Attorney as Trustee

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Most Common Family Law Issues:

Should an Attorney Act as My Trustee?

Since trusts are regularly drafted by attorneys, it may seem convenient for the client to appoint a drafting attorney as a trustee. However, a number of ethical risks may potentially arise.

What Potential Conflicts Arise when an Attorney Acts as Trustee?

Trusts usually include exculpatory language that protects trustees from liability. This may form the basis of potential ethical violations for attorneys who draft the trust. Consider the following:

Double Compensation Limits: What Does This Mean to an Attorney?

Trustee compensation for trust management may be limited when the drafting attorney is a trustee. Otherwise, from the client's point of view, an attorney would have been compensated as a counsel as well as a trustee. On the other hand, from an attorney's point of view, limits on compensation spill into more work for less money. So, it may not be profitable for an attorney to also serve as a trustee.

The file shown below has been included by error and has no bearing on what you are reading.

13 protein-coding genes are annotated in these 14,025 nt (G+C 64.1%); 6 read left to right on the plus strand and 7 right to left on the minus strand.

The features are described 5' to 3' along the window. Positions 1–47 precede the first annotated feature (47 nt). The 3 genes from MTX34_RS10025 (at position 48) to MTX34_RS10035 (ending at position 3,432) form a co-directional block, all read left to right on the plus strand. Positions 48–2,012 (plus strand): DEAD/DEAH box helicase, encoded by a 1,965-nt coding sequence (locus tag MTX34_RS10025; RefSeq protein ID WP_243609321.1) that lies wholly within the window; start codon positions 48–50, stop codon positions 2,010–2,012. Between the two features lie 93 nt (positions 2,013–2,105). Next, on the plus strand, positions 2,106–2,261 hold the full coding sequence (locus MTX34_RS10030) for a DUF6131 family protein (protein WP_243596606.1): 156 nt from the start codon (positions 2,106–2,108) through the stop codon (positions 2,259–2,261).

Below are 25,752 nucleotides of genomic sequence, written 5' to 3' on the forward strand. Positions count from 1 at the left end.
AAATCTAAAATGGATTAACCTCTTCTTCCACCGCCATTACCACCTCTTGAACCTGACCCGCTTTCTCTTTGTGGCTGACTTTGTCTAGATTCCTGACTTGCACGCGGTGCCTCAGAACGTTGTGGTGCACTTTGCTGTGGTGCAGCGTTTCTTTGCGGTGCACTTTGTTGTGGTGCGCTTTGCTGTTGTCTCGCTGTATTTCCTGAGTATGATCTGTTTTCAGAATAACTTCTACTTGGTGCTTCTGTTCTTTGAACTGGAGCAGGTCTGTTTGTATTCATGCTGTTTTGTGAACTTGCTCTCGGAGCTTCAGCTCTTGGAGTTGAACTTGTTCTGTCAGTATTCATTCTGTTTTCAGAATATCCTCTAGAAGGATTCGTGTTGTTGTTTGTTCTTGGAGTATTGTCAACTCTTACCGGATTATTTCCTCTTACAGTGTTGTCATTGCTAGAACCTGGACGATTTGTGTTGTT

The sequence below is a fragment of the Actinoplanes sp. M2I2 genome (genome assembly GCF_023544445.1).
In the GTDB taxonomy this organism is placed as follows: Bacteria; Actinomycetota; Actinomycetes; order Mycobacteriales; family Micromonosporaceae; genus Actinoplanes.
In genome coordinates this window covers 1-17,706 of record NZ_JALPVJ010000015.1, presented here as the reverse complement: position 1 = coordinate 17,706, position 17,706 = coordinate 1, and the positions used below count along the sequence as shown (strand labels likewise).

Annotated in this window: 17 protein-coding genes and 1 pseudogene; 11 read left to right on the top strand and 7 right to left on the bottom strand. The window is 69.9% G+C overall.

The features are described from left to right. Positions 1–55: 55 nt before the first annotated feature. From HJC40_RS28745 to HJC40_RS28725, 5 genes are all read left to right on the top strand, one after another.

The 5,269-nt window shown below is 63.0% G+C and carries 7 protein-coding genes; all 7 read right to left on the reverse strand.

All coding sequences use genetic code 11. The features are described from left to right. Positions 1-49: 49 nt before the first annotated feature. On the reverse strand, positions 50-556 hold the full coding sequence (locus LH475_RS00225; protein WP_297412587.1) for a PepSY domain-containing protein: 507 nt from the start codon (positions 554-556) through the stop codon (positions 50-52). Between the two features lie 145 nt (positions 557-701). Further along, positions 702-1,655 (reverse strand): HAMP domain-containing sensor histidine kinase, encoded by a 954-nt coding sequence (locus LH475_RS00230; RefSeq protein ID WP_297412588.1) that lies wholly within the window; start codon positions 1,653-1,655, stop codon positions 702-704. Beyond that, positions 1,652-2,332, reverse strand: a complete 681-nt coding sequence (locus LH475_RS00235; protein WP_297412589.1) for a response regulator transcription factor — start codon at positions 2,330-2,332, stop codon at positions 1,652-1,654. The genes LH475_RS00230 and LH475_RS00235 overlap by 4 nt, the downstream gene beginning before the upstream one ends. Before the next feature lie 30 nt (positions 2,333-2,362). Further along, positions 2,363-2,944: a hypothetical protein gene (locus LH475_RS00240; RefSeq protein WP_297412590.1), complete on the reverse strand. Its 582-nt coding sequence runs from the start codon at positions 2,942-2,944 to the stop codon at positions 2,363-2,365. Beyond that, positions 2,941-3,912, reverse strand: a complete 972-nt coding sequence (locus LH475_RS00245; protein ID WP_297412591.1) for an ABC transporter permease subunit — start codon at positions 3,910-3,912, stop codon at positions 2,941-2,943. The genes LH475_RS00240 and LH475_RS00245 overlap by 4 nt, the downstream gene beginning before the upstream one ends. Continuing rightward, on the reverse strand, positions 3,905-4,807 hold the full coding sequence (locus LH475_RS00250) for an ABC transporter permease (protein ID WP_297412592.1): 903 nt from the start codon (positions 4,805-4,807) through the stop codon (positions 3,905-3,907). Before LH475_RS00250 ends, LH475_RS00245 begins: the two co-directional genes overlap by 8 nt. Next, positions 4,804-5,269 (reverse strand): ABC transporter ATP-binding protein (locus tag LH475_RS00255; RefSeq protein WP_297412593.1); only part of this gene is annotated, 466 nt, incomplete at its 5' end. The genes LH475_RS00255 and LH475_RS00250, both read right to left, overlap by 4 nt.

Preventing Ethical Violations

The following may help mitigate potential ethical conflicts resulting from the attorney-trustee situation as well as from the inclusion of exculpatory terms in the trust. Prior to making your attorney a trustee, you should:

Should I seek More Help from an Attorney?

All the parties involved in trust creation and administration may benefit from qualified estate planning attorney advice. An attorney can draft trust documents, address potential conflicts, and help resolve trustee compensation issues.

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Last Modified: 06-10-2014 04:03 PM PDT

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